Charley Shively, Editor
(Gay Sunshine)When we were in school, Whitman's affection for working stiffs and soldiers was certainly not discussed openly. This made many of his writings (especially the "Calamus" poems) and his strange vocabulary ("adhesiveness") hard to understand. Only with the opening of America have we had a chance to know that the man whose "Leaves of Grass" stood on so many prim living room coffee tables was not only gay, but proud of it (as proud as one could be in those times) --- and that "Leaves" revealed the extent of those loves.Shively is a professor at the University of Massachusetts, and draws on his own experiences to illuminate the poetry and life of Whitman:
For a heterosexual, taking a spouse eliminates a whole series of social problems; for a homosexual, the same act with a person of the same sex...compounds rather than diminishes the difficulties.Whitman's passions, only thinly veiled, would have gotten him salted away for the rest of his life in his beloved America in the 1990s: Shively points out that the age of consent was ten in most states a hundred years ago, and the ages of many of his lovers would class him as a "child abuser" today. For instance, his diary reports
Robt Wolf, boy of 10 or 12 rough at the ferry lives cor 4th & Market...Wm Clayton boy 13 or 14 on the cars nights...
The poet was sufficiently protective of himself to be evasive in writing to people he didn't want or trust: "Part of the gay ambiance is to reveal yourself only to potential and desirable partners," says Shively. One of Whitman's letters to Addington Symonds made up a mythical "quadroon" who gave him six illegitimate children. As the editor explains,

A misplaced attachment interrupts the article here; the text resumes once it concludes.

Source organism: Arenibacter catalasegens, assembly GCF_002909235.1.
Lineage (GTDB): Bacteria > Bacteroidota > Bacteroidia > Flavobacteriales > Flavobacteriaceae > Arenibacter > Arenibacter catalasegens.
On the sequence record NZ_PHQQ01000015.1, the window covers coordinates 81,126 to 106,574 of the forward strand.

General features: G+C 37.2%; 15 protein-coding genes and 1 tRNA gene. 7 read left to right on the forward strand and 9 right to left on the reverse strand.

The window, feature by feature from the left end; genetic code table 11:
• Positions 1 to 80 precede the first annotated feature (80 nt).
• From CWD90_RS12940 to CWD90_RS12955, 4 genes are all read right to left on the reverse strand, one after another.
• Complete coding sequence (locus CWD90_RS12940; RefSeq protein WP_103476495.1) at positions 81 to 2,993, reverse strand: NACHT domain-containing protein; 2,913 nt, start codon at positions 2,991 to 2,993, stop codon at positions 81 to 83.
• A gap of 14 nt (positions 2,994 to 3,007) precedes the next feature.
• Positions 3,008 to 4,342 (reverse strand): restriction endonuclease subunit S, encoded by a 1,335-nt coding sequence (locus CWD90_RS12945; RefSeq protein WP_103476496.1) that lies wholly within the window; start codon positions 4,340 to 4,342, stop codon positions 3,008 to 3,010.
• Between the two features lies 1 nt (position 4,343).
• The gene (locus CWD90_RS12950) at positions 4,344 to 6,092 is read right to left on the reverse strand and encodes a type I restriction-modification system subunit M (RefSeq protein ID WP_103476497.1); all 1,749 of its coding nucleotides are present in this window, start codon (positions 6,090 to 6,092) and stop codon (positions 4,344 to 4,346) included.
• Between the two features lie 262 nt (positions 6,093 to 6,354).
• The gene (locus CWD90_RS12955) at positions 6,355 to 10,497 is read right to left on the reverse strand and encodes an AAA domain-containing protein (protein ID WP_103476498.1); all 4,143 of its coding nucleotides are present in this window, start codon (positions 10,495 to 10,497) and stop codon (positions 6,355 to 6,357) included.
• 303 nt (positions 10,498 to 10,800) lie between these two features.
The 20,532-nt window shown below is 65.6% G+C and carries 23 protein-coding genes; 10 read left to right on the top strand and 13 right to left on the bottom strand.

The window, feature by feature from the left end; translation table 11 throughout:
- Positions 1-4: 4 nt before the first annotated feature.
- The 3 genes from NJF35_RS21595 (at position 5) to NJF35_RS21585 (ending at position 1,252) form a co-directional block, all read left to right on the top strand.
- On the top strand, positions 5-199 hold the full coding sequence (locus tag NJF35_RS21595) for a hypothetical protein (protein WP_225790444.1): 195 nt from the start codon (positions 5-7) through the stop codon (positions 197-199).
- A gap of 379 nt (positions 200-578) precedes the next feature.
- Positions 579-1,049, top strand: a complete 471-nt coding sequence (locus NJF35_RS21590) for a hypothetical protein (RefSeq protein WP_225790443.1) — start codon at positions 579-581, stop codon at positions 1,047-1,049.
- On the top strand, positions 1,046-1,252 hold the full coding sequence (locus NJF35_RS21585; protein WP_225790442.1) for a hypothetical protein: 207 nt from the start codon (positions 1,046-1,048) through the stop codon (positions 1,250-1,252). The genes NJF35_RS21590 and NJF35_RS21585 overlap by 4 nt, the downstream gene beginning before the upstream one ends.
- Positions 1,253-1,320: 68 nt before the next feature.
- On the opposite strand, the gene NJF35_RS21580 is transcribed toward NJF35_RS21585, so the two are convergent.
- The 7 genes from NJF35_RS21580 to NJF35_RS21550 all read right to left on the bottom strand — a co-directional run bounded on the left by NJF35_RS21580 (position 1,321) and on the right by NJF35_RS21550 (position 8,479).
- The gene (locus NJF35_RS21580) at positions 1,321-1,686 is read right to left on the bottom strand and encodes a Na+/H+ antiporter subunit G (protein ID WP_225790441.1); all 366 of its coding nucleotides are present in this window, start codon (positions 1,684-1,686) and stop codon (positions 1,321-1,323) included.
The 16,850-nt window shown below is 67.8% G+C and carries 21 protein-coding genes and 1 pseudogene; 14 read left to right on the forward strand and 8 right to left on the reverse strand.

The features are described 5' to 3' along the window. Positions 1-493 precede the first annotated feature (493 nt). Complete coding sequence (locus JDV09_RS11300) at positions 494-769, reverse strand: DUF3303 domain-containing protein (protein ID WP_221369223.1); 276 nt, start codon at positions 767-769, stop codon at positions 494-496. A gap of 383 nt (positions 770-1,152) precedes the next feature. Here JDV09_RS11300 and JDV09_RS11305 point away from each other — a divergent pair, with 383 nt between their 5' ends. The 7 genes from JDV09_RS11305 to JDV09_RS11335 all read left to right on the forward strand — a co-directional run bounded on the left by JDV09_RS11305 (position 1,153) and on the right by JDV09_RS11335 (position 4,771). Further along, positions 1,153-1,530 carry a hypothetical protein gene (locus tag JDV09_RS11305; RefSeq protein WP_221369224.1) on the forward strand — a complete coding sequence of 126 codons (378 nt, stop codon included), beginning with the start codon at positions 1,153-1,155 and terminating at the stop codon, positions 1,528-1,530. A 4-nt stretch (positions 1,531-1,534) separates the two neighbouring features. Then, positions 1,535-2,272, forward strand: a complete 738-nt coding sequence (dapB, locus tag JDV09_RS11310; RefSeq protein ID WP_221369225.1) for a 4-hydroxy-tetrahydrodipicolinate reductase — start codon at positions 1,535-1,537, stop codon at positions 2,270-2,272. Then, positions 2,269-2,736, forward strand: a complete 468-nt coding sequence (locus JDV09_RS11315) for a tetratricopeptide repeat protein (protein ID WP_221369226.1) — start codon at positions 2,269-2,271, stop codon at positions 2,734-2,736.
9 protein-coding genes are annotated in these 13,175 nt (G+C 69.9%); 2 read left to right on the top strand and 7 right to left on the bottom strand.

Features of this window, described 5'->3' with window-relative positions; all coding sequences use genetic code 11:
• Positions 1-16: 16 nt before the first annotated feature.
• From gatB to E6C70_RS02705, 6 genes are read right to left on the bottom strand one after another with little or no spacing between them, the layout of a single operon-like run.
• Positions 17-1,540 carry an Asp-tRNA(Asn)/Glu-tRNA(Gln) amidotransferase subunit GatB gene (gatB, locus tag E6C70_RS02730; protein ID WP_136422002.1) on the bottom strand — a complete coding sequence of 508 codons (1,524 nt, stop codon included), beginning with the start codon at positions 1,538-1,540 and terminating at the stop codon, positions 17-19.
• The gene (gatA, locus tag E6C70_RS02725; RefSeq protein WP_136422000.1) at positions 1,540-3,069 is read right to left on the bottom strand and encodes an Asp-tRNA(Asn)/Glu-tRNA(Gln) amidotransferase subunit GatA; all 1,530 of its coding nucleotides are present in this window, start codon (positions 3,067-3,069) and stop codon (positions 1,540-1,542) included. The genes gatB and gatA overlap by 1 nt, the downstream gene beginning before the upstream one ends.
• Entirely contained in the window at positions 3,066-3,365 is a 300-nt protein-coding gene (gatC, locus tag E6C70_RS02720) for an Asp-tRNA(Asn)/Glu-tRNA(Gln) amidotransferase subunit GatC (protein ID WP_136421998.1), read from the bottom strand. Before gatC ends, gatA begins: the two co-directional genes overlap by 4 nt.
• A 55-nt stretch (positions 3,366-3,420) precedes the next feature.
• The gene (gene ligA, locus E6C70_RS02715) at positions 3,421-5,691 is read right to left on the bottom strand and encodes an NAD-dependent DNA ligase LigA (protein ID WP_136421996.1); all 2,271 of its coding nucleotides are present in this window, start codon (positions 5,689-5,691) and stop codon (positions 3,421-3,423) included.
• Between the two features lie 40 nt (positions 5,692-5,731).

The Englishman never came out openly to Whitman so why should Whitman come out to him?...[furthermore] Whitman may have known of Symonds' using a love-letter to get his Harrow headmaster fired...
There are letters to and from the poet's major lovers (Fred Vaughan, Peter Doyle, Nicholas Palmer, Bill Duckett, and others). There are, too, the aforementioned entries from Whitman's diaries, which, with its list of lovers, the editor compares to those of Roger Casement. He does say, however, that, by the nature of the entries, Casement probably had more scorn, less easy affection for his conquests. As an example, one of Whitman's is reported in his diary as follows:
James Lennon, age 21 Spanish looking --- I met on the ferry --- night Aug 16  --- lives toward Cooper's Point --- learning machinists' trade ---- "fond of music, poetry, and flowers..."
"The last phrase sounds like a personal ad from today's gay papers," comments Shively.
This is a fine piece of scholarship, in no way dry and or tediously footnoted, by an editor who obviously cares, and cares greatly, about his subject.
The Back Door
Rick Steves and
(Muir Publications)Steves and Gottberg have a breathless, ain't-this-a-lark style which may grate some readers, and certainly makes us suspicious. All their travel adventures flow so sweetly, like "being a big hit: